Thailand is finalizing a plan that would make it possible for retired, sun-seeking Europeans to spend the upcoming winter months in the country in an effort to save its ailing tourism industry.
Although the Asian nation’s borders have been closed to most foreigners since late March to fight the pandemic, the government is now planning to grant visas to foreigners who want to stay in Thailand for up to nine months, said Boon Vanasin, chairman of Thonburi Healthcare Group Pcl, the nation’s third largest private hospital firm, which runs hospitals and retirement homes.
These long-term visitors will begin their stay with a mandatory 14-day quarantine and several virus tests in the tourist hotspot of Phuket. After three weeks on the island and negative test results, they’d be free to travel to other Thai regions, according to Boon, who said he has direct knowledge of the government’s plan and expects the arrivals to begin before winter.
While the government has approved the plan in principle, it’s still finalizing measures to reduce the risk of virus infections, government spokeswoman Traisulee Traisoranakul said.
The opening-up is a lifeline to Thailand’s devastated tourism and hospitality industry, which is struggling to survive after five months without foreign visitors. Although Thailand has been one of the world’s most successful countries in curbing Covid-19 — it’s not had a locally-transmitted case for more than three months — its tourism-reliant economy has been one of the worst-hit globally, projected to shrink by a record of 8.5% this year.
On Saturday, the country reported one imported coronavirus infection diagnosed in a patient in state quarantine. The total case count is now 3,411, with 111 still hospitalized and fatalities at 58.
Germany and Sweden made up 17% of total European visitors to Thailand.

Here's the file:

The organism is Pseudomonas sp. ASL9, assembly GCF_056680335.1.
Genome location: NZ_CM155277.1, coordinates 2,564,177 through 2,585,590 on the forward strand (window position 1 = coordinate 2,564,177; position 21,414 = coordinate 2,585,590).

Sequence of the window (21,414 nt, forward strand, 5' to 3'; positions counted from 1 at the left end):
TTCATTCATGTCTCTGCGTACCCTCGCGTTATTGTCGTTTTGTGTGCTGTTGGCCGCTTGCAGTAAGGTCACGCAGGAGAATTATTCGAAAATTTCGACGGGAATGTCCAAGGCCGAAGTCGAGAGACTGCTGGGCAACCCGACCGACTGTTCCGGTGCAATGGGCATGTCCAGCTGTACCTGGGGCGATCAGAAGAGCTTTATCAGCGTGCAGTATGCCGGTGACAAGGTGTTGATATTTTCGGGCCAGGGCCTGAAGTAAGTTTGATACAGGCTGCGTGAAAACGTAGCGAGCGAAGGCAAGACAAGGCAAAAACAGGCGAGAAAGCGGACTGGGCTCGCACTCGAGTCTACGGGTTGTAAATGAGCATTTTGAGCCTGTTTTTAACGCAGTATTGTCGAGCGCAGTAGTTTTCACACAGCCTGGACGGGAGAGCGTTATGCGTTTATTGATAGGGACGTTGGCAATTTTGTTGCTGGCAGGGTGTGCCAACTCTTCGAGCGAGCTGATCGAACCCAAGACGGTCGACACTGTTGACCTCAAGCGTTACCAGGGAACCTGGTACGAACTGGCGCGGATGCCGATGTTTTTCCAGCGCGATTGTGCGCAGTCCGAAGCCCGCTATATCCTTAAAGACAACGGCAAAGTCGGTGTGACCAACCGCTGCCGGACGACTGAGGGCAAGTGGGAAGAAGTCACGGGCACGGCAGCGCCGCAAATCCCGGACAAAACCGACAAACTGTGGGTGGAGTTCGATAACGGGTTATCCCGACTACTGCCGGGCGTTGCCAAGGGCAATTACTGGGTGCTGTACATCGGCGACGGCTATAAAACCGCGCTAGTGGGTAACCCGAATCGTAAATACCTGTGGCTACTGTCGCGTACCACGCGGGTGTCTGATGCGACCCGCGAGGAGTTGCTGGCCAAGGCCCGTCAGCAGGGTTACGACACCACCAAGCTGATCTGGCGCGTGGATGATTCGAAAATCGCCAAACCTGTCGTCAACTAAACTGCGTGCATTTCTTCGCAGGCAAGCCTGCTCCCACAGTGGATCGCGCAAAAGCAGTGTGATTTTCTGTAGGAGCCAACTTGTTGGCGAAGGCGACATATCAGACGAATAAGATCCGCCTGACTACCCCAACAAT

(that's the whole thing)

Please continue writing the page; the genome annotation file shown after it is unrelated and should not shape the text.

The move comes as economies dependent on tourism — from Bali in Indonesia, to Hawaii in the U.S. — grapple with the pandemic, which has brought global travel to a virtual halt. Re-opening to tourists has led to the resurgence of infection in some places like the Caribbean island of Aruba, and governments are fearful of striking the wrong balance between public health and economic help.
Thailand’s new plan will make it possible for millions of seniors from European countries like Germany and Sweden, who usually spend their winter months in warmer Mediterranean countries, to consider the Asian nation instead as it’s safe from infection risk, said Boon.
He said that his company has fielded queries from European retirement communities that could amount to 50,000 seniors making the journey to Thailand for the coming winter. He plans to partner with hotels to provide quarantine facilities and long-term accommodation for senior citizens and other long-stay visitors, who could arrive via chartered flights before winter begins.
Thai Airways International Pcl said it’d operate at least two such flights a month starting late November to connect Phuket with countries like Denmark, Germany and the U.K.
“Many seniors don’t want to spend their time in a cold harsh winter. They want tropical weather,” said Boon. Around 90% of Thonburi’s customers before the pandemic were international.
But it’s unclear if the government intends to let so many foreigners in. On Thursday, Thailand’s deputy army chief said that the country was mulling plans to re-open to long-stay visitors and foreigners who own local property, but this would amount to only “hundreds” of people.
The economy is in desperate need of a boost. Before the pandemic, European tourists would vacation in Phuket and the surrounding areas for between two weeks to two months, said Bhummikitti Ruktaengam, president of the Phuket Tourist Association.
More than 6.7 million Europeans visited Thailand in 2019 and contributed 461 billion baht ($14.8 billion) to the Thai economy, according to the government data. They made up about 17% of total foreign visitors and 24% of total foreign spending.
“Phuket’s economy needs foreign demand to bounce back but we also have to balance infection risks and the economy,” said Bhummikitti.
The Thai government has been trying to promote domestic tourism with a campaign to foot 40% of travelers’ hotel bills, but local spending alone can’t compensate for a loss of foreigners. In Phuket, foreign visitors accounted for two-thirds of overall tourists but contributed to 90% of its tourism receipts.
“We’ll allow a small number of foreign visitors into the country first to test our system,” Prime Minister Prayuth Chan-Ocha said on Wednesday. “We have to do something so that the situation doesn’t get worse with businesses closing down and people losing jobs.”